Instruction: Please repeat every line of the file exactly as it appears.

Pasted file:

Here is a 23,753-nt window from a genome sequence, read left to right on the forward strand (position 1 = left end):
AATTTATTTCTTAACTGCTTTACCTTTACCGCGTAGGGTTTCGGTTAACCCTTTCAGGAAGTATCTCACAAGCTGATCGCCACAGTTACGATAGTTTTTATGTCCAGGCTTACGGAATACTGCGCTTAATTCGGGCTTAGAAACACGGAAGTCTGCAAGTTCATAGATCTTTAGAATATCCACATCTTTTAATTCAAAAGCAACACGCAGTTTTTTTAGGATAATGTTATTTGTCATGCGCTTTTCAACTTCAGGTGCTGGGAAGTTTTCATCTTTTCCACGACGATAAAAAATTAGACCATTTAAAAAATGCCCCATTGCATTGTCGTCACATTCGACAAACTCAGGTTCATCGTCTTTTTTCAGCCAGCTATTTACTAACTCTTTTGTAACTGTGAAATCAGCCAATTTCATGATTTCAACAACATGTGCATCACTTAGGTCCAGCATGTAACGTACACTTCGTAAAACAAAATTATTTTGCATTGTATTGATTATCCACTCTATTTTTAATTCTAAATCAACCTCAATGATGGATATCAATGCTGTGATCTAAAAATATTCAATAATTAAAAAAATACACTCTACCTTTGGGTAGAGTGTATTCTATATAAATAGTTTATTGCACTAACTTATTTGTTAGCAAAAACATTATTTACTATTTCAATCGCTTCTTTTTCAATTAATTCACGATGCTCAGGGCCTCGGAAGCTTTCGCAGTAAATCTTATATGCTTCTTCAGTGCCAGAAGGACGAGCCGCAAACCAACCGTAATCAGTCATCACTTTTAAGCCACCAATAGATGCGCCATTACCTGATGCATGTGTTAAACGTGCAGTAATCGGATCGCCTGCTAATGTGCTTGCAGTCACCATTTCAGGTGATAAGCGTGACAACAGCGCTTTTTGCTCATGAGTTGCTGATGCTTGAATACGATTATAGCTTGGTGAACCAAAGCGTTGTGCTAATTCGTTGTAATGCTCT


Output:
Here is a 23,753-nt window from a genome sequence, read left to right on the forward strand (position 1 = left end):
AATTTATTTCTTAACTGCTTTACCTTTACCGCGTAGGGTTTCGGTTAACCCTTTCAGGAAGTATCTCACAAGCTGATCGCCACAGTTACGATAGTTTTTATGTCCAGGCTTACGGAATACTGCGCTTAATTCGGGCTTAGAAACACGGAAGTCTGCAAGTTCATAGATCTTTAGAATATCCACATCTTTTAATTCAAAAGCAACACGCAGTTTTTTTAGGATAATGTTATTTGTCATGCGCTTTTCAACTTCAGGTGCTGGGAAGTTTTCATCTTTTCCACGACGATAAAAAATTAGACCATTTAAAAAATGCCCCATTGCATTGTCGTCACATTCGACAAACTCAGGTTCATCGTCTTTTTTCAGCCAGCTATTTACTAACTCTTTTGTAACTGTGAAATCAGCCAATTTCATGATTTCAACAACATGTGCATCACTTAGGTCCAGCATGTAACGTACACTTCGTAAAACAAAATTATTTTGCATTGTATTGATTATCCACTCTATTTTTAATTCTAAATCAACCTCAATGATGGATATCAATGCTGTGATCTAAAAATATTCAATAATTAAAAAAATACACTCTACCTTTGGGTAGAGTGTATTCTATATAAATAGTTTATTGCACTAACTTATTTGTTAGCAAAAACATTATTTACTATTTCAATCGCTTCTTTTTCAATTAATTCACGATGCTCAGGGCCTCGGAAGCTTTCGCAGTAAATCTTATATGCTTCTTCAGTGCCAGAAGGACGAGCCGCAAACCAACCGTAATCAGTCATCACTTTTAAGCCACCAATAGATGCGCCATTACCTGATGCATGTGTTAAACGTGCAGTAATCGGATCGCCTGCTAATGTGCTTGCAGTCACCATTTCAGGTGATAAGCGTGACAACAGCGCTTTTTGCTCATGAGTTGCTGATGCTTGAATACGATTATAGCTTGGTGAACCAAAGCGTTGTGCTAATTCGTTGTAATGCTCT